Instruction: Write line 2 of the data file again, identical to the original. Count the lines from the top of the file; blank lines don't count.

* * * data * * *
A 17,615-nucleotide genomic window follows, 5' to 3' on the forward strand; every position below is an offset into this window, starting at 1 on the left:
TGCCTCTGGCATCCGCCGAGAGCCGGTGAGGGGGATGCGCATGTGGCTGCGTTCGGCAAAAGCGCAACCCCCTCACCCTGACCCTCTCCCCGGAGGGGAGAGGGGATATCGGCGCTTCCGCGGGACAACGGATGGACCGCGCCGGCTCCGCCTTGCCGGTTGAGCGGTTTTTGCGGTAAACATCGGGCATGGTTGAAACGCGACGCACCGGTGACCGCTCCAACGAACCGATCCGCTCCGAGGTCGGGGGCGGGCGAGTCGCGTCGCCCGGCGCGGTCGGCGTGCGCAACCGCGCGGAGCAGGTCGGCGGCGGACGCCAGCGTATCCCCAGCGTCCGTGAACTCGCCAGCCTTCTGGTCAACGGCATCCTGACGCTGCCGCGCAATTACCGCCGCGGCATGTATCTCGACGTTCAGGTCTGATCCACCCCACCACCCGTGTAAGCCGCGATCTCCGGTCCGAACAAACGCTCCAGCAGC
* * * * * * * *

TGCCTCTGGCATCCGCCGAGAGCCGGTGAGGGGGATGCGCATGTGGCTGCGTTCGGCAAAAGCGCAACCCCCTCACCCTGACCCTCTCCCCGGAGGGGAGAGGGGATATCGGCGCTTCCGCGGGACAACGGATGGACCGCGCCGGCTCCGCCTTGCCGGTTGAGCGGTTTTTGCGGTAAACATCGGGCATGGTTGAAACGCGACGCACCGGTGACCGCTCCAACGAACCGATCCGCTCCGAGGTCGGGGGCGGGCGAGTCGCGTCGCCCGGCGCGGTCGGCGTGCGCAACCGCGCGGAGCAGGTCGGCGGCGGACGCCAGCGTATCCCCAGCGTCCGTGAACTCGCCAGCCTTCTGGTCAACGGCATCCTGACGCTGCCGCGCAATTACCGCCGCGGCATGTATCTCGACGTTCAGGTCTGATCCACCCCACCACCCGTGTAAGCCGCGATCTCCGGTCCGAACAAACGCTCCAGCAGC